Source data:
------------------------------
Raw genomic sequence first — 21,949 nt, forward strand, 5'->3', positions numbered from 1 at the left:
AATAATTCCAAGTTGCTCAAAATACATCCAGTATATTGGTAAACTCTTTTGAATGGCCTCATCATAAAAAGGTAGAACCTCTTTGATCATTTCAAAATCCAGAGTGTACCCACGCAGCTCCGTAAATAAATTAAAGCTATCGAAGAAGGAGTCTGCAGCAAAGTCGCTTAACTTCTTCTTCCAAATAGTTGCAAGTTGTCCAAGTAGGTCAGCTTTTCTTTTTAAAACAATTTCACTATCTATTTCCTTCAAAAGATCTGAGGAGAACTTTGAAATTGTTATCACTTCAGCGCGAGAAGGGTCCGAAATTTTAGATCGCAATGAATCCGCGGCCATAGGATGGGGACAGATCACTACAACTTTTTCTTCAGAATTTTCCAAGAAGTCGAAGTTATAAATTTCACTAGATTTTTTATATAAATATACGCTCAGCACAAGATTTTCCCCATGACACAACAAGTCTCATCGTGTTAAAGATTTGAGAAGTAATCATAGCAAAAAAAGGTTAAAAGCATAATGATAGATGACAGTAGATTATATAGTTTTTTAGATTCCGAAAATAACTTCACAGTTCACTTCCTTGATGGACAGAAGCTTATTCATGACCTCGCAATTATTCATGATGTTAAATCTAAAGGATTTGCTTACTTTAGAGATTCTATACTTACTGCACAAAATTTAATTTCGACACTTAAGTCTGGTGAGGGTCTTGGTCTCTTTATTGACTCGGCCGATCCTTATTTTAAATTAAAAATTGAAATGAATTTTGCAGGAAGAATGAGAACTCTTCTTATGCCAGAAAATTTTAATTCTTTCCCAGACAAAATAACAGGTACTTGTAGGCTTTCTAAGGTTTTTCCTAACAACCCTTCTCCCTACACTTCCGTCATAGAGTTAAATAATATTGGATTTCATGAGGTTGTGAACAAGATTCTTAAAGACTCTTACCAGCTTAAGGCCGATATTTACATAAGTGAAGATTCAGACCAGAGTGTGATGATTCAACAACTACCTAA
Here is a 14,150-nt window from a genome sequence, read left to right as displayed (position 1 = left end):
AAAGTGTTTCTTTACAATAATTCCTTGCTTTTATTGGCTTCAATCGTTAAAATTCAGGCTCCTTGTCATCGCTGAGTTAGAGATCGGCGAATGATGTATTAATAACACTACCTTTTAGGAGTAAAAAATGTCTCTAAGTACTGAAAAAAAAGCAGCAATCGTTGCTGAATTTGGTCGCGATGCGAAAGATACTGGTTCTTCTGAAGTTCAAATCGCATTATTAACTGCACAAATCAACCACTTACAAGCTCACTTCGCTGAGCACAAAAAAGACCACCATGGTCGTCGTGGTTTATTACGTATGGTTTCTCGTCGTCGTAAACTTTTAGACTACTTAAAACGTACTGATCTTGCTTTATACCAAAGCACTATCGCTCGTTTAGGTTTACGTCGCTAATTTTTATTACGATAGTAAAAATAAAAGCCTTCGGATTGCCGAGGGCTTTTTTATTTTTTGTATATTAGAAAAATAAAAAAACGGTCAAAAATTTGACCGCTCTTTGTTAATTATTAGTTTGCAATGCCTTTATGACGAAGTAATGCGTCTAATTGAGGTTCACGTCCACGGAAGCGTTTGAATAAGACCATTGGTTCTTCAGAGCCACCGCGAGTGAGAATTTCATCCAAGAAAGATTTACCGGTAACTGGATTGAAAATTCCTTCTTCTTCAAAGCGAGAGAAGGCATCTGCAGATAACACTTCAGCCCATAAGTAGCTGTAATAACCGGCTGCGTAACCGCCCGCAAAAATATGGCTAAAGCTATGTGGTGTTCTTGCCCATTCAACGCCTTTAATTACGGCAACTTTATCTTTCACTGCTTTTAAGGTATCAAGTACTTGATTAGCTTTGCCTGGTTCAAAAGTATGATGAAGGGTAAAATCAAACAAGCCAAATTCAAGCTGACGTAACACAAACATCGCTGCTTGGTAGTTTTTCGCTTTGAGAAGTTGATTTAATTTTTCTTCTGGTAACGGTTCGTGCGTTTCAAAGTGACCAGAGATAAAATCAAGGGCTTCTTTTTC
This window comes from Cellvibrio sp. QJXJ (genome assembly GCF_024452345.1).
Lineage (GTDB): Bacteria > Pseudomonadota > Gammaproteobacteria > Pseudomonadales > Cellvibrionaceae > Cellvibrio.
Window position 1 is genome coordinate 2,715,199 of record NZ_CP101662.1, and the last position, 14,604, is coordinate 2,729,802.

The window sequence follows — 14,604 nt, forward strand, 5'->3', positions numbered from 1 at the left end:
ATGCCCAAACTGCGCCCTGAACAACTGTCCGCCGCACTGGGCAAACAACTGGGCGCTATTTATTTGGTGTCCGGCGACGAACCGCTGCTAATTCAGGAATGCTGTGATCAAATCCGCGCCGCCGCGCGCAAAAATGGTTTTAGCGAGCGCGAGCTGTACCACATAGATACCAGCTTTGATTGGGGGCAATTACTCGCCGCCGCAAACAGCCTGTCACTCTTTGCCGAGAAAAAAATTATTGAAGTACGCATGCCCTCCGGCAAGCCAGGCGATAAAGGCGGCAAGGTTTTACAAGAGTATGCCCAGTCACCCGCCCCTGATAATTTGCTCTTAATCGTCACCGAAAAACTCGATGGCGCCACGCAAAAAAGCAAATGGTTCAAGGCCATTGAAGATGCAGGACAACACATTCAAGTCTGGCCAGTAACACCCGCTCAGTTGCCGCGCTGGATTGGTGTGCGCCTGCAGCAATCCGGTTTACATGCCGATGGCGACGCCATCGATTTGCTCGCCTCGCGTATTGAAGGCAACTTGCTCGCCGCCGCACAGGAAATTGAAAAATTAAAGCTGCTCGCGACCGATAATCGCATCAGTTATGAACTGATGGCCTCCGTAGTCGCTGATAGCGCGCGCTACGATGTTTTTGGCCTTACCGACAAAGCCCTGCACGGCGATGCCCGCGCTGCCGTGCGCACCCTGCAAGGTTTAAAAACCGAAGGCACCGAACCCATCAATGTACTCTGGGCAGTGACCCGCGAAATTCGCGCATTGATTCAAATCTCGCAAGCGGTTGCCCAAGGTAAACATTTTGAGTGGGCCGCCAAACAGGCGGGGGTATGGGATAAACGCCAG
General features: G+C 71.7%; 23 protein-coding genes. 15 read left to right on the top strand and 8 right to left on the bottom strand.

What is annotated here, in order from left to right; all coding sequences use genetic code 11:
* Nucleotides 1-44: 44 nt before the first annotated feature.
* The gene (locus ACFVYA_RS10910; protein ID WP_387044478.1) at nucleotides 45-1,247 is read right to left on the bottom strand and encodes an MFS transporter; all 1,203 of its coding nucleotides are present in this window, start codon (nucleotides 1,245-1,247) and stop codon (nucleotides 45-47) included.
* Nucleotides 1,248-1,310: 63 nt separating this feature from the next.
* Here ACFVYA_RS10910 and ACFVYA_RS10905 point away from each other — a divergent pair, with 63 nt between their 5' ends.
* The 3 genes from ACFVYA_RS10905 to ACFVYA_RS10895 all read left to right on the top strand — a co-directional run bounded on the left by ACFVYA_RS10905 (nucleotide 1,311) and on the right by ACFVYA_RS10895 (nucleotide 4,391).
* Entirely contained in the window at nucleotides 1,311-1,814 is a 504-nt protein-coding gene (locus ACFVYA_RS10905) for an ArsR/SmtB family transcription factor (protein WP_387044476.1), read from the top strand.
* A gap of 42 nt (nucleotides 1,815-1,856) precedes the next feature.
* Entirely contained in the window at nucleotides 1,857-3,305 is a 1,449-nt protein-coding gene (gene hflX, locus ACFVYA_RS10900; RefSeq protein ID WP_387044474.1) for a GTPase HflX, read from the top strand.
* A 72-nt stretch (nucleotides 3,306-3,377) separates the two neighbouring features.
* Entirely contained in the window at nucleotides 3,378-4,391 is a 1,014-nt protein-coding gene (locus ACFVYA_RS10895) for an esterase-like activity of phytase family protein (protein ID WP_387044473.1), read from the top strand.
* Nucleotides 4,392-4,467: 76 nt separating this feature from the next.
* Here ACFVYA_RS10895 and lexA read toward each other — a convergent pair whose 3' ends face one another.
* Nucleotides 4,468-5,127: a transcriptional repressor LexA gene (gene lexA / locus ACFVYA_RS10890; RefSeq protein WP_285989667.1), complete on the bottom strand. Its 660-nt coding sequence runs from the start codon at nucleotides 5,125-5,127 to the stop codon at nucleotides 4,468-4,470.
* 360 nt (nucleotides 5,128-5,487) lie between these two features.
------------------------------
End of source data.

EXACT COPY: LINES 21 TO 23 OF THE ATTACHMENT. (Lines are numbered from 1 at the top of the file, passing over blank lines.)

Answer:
* Entirely contained in the window at nucleotides 3,378-4,391 is a 1,014-nt protein-coding gene (locus ACFVYA_RS10895) for an esterase-like activity of phytase family protein (protein ID WP_387044473.1), read from the top strand.
* Nucleotides 4,392-4,467: 76 nt separating this feature from the next.
* Here ACFVYA_RS10895 and lexA read toward each other — a convergent pair whose 3' ends face one another.